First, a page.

The specific duties will be split evenly across the two successful applicants, and will include:

☻Organising lunches and dinners ☻Keeping a database up to date ☻Selling ASI merchandise ☻Doing secretarial work for the directors ☻Setting up and cleaning up events ☻Mailing publications out to subscribers ☻Logging RSVPs for events ☻Supporting donor relations ☻Meeting a wide range of interesting & important people ☻Learning about social & political science ☻Socialising with the staff ☻Carrying out self-directed research ☻Writing blog posts

Previous interns have gone on to work with the Adam Smith Institute, including the ASI's current Research Director, Sam Bowman, and Head of Digital Policy, Charlotte Bowyer, who was a Gap Year intern in 2009-10.

The role will pay £700-1000/month (depending on experience), and is strictly limited to students on a gap year. It will last 2-9 months, starting from late October. All applicants will interview with President Madsen Pirie and Research Director Sam Bowman at the Adam Smith Institute offices in Westminster in mid-October and successful applicants will start from late October.

Please send a CV and cover letter of around 500 words to by 13th October

What's happened to the 'Bitcoin Revolution?'


Last Tuesday PayPal announced partnerships with the three biggest Bitcoin payment processors, BitPay, Coinbase and GoCoin. Merchants can now accept Bitcoin through PayPal’s Payment Hub platform, although the company hasn’t integrated the currency into its system directly. With over 143m registered users and $125bn worth of transactions last year this is a boon for the digital currency-cum-payments processor, which currently sees up to 80,000 transactions a day.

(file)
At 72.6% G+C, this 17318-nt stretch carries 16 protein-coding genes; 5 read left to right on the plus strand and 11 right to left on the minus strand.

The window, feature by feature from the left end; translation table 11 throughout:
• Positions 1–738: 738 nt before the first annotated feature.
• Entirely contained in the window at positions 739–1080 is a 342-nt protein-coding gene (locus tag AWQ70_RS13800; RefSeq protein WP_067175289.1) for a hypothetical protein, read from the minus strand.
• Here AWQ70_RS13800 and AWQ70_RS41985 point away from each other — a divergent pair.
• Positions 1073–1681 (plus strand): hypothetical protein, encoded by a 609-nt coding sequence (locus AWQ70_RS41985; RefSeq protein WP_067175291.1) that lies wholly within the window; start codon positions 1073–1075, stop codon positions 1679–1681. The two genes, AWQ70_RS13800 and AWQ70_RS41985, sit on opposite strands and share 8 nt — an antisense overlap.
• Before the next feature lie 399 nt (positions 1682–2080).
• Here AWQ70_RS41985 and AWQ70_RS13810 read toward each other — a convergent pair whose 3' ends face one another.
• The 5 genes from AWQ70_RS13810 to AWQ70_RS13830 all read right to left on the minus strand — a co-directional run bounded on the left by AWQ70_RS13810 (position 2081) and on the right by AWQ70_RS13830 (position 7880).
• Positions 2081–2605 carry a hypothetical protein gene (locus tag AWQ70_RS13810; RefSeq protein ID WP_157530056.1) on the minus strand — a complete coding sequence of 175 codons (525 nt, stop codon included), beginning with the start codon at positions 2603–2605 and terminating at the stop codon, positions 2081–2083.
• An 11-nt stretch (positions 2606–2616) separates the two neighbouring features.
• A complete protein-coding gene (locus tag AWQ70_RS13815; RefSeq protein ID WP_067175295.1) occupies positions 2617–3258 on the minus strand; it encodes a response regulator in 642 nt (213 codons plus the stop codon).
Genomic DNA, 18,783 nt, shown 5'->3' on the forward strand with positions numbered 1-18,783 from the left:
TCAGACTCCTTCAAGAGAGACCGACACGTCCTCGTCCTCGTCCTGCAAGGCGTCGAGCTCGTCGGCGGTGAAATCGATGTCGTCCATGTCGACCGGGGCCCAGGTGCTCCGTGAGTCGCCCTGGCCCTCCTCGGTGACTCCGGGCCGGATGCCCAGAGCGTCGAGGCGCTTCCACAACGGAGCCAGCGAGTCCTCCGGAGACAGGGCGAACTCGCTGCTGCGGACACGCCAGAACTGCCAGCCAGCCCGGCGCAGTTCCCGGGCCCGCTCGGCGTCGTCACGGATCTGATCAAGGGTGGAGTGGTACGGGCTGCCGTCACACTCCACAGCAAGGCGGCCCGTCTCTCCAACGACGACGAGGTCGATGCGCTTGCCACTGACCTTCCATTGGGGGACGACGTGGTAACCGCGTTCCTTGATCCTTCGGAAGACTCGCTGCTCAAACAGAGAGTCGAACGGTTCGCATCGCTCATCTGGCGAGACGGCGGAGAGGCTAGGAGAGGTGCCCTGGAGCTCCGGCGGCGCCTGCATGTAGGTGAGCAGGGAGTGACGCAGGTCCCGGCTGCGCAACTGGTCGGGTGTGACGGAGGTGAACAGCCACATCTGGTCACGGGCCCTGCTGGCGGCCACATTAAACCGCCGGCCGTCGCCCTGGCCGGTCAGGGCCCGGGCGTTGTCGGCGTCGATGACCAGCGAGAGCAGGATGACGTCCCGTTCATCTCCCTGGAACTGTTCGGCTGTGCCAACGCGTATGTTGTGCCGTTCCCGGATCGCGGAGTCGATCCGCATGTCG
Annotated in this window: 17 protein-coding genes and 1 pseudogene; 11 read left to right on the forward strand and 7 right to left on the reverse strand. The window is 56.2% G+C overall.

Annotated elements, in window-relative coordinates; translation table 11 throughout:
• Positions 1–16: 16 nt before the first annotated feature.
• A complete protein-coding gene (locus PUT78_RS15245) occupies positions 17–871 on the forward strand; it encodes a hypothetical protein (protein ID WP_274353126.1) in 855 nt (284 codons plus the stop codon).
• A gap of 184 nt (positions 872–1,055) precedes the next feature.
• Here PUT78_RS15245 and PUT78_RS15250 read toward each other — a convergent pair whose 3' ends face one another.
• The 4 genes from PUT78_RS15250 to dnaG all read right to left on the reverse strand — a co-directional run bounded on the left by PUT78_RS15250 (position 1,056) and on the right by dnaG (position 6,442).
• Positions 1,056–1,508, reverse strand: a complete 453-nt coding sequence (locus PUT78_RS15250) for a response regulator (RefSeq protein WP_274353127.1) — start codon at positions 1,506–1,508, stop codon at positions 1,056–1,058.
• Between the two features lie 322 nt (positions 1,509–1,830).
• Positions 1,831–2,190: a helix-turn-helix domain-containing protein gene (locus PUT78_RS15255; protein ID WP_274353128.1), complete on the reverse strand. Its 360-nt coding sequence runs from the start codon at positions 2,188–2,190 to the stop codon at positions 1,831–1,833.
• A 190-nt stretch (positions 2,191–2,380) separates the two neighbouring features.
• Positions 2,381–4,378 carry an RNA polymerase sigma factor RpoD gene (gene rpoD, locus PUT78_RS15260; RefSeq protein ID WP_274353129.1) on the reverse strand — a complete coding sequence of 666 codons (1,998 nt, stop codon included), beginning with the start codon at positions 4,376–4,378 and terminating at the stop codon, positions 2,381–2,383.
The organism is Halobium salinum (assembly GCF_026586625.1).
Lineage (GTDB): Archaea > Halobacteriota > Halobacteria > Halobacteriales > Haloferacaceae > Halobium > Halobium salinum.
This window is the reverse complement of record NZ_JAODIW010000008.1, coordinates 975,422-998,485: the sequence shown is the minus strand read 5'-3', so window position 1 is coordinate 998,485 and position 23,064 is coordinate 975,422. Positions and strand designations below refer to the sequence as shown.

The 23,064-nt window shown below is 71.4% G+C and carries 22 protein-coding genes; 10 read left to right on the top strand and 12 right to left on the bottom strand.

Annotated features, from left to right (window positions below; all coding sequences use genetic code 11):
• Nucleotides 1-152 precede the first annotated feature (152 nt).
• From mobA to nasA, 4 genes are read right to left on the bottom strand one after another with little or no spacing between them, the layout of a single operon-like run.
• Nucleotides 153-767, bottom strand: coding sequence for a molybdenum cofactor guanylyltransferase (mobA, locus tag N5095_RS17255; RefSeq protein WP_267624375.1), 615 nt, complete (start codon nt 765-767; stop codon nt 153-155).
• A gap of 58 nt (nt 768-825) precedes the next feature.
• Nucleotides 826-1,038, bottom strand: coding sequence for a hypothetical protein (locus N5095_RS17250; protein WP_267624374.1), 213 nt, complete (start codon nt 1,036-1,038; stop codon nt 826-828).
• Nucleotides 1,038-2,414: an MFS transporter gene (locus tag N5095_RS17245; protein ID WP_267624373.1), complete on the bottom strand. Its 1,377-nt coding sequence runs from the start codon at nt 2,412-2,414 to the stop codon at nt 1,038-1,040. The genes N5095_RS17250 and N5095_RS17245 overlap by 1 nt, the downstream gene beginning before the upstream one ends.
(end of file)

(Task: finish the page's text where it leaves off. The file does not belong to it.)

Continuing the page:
It's also a suggestion that the 'Bitcoin revolution' (if it is to happen at all) could be less explosive, more incremental, and far more reliant on existing processes than many might believe.

In many ways the last 12 months have been incredible for Bitcoin. It’s gone from an underground obsession to a mainstream curiosity and the darling of the FinTech world. Huge companies such as Overstock and IBM now accept payment in it, and the currency is on track to attract more VC funding in 2014 than the Internet did in 1995.

Yet for some Bitcoin's performance has been a disappointment. Despite all the investment and media attention, Neither Bitcoin’s price nor its use have seen anything like the exponential rise anticipated by its biggest proponents.

Enthusiasts are prone to making eye-watering predictions of Bitcoin's value, yet its price has been falling in recent months and is down from a peak of $1,000+ in December to around $400 in recent days. Bitcoin transaction volume has also stagnated around 100,000btc/day, a decline from around 250,000 last November & December.

There’s also been little vindication for the more ideological Bitcoin supporters, who view the protocol as a tool with which to challenge power structures and state legitimacy. Wall Street and the banking sector are more interested in harnessing the power of cryptocurrency and distributed ledgers for themselves than in lobbying to protect themselves from the technology. There’s also little indication that central banks (even privately) consider cryptocurrencies a threat to fiat currency. And whilst Bitcoin fans are quick to proclaim its resistance to state censorship, places like China and Russia have done a good job of suppressing its use within their borders.